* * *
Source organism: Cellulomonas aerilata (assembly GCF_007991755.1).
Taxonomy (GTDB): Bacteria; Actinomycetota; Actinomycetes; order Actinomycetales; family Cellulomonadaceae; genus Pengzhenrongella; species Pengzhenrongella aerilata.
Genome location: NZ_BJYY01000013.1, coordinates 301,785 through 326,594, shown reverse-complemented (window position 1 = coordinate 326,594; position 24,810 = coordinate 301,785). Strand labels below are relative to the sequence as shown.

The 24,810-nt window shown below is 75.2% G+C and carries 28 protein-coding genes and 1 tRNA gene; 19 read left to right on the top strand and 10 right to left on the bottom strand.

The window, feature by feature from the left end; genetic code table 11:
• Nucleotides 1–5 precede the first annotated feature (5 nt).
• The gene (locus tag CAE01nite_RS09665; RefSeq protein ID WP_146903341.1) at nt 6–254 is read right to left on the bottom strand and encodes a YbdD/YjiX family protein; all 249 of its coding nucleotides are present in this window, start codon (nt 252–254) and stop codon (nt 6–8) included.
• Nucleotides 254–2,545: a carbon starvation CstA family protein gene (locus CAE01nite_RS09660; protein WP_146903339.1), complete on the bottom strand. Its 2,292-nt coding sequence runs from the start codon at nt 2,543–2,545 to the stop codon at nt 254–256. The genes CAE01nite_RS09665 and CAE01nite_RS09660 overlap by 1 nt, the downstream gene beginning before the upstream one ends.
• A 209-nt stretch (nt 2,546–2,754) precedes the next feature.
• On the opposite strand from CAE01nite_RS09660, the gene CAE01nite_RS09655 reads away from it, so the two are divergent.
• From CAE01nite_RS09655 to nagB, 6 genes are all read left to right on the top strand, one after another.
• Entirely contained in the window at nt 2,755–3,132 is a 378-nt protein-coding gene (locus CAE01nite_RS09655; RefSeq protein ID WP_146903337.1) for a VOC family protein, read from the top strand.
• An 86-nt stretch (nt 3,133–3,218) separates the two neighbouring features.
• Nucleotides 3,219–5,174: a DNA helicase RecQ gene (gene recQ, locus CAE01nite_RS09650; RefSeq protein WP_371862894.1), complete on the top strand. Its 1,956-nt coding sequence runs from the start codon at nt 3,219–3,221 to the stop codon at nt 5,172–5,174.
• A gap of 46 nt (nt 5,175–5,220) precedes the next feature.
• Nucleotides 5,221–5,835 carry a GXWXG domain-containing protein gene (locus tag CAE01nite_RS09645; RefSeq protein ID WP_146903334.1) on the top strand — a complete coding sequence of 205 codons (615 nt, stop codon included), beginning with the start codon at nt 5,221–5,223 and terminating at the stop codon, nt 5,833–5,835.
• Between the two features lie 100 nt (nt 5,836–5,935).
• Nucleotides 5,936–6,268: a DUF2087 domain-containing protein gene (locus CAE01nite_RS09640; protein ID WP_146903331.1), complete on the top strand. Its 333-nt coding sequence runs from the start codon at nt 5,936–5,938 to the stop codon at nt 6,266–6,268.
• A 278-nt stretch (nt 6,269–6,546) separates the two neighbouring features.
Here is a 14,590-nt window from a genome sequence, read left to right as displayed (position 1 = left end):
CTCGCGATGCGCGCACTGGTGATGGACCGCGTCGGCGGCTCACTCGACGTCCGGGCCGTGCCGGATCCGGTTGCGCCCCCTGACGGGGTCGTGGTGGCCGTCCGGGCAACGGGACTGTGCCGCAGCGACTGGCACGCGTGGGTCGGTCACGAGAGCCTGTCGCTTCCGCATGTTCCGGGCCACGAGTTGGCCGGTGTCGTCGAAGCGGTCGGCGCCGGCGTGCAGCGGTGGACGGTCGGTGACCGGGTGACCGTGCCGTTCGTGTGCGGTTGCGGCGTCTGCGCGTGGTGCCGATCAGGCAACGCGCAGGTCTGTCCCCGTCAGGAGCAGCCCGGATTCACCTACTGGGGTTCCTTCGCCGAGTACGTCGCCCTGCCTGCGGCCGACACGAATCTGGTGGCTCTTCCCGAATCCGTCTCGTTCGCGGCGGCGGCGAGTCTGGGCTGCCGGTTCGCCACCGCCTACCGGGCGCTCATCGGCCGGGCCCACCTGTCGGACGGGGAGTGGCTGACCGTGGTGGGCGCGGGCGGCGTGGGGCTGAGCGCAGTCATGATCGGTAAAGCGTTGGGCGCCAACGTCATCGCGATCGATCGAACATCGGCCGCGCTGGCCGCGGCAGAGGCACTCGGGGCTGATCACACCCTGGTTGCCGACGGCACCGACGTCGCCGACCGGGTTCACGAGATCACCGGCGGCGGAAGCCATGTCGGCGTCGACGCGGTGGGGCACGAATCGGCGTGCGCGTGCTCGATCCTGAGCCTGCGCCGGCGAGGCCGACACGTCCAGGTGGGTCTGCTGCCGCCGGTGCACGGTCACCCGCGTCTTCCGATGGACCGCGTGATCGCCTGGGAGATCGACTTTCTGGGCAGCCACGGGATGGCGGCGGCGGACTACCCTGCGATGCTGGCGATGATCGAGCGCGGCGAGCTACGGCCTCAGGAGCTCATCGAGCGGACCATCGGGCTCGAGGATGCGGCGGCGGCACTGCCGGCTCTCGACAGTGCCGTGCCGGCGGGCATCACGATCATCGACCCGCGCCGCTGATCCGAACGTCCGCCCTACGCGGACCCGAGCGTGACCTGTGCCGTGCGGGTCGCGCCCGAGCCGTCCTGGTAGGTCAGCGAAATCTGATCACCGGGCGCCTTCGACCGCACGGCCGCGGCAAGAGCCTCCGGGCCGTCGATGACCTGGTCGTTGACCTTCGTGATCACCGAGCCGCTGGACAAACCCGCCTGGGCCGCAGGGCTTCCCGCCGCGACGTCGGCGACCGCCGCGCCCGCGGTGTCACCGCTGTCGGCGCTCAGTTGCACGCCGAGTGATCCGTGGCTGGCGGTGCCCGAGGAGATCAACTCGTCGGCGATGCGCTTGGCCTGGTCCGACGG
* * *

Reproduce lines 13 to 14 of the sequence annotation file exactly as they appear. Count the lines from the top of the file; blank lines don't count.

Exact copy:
• An 86-nt stretch (nt 3,133–3,218) separates the two neighbouring features.
• Nucleotides 3,219–5,174: a DNA helicase RecQ gene (gene recQ, locus CAE01nite_RS09650; RefSeq protein WP_371862894.1), complete on the top strand. Its 1,956-nt coding sequence runs from the start codon at nt 3,219–3,221 to the stop codon at nt 5,172–5,174.